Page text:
Published 01 April 2020
The newest forecast from the University of Guelph and Dalhousie University in Canada predicts that grocery store prices could soar as the COVID-19 pandemic continues to have widespread effects on the food industry.
April 1, 2020 — An update on the food price forecast was issued this week, taking into account the changes that have occurred as a result of the COVID-19 crisis. The report predicts we will see large surges in some food prices, emphasizing that “meat could rise up to six per cent, which means a $20 cut would become $21.20. Seafood could rise up to four per cent, which means a piece of fish that sells for $20 could become $20.80.”
Some of the reasons for this price increase could be attributed to the fact that salaries are expected to go up, especially due to the high demands being placed on grocers. This will put food prices in a position to rise as well.
Food prices could also rise due to grocery stores having to mitigate increased costs that have come as a result of the pandemic. Many grocery stores are installing plexiglass shields at checkouts, increasing cleaning and sanitizing measures and increasing staff pay.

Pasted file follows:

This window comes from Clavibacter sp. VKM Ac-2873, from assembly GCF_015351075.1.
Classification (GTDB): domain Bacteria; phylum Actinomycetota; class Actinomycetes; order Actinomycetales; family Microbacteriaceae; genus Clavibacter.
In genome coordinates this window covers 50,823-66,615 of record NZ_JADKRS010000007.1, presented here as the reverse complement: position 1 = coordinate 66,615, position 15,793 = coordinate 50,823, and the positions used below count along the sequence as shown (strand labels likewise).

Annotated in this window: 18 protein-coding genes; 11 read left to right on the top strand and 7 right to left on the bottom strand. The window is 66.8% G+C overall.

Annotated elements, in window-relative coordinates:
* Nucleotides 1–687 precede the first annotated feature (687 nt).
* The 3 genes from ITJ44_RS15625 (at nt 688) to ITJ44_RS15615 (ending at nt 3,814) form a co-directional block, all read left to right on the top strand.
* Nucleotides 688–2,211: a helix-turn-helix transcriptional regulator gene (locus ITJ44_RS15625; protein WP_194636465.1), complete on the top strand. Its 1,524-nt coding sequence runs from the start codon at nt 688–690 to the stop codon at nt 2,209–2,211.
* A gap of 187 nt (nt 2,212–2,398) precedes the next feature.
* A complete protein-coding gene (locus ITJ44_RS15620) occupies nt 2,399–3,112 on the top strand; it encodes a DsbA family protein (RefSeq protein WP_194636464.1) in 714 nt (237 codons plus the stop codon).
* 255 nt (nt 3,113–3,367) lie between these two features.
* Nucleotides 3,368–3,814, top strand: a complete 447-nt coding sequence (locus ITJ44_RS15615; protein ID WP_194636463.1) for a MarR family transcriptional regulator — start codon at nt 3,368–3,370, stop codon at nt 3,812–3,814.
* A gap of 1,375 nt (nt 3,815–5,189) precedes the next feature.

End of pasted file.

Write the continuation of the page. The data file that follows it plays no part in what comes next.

It remains to be seen just how food retailers will continue to adapt as the pandemic progresses. If the reports predictions are accurate, consumers will begin paying more for essential food items during a time when they need them most. It is clear, however, that food retailers are in a precarious position as they attempt to weather the COVID-19 crisis. Time will also tell how long food prices will be increased for.
Researcher Sylvain Charlebois thinks higher prices could be here to stay. “My guess is that it won’t be temporary. They’ve set a new bar,” he says. “That bar will require everyone in the food industry to pay their people more, which is not necessarily a bad thing. But in the end, consumers are going to have to pay for that.”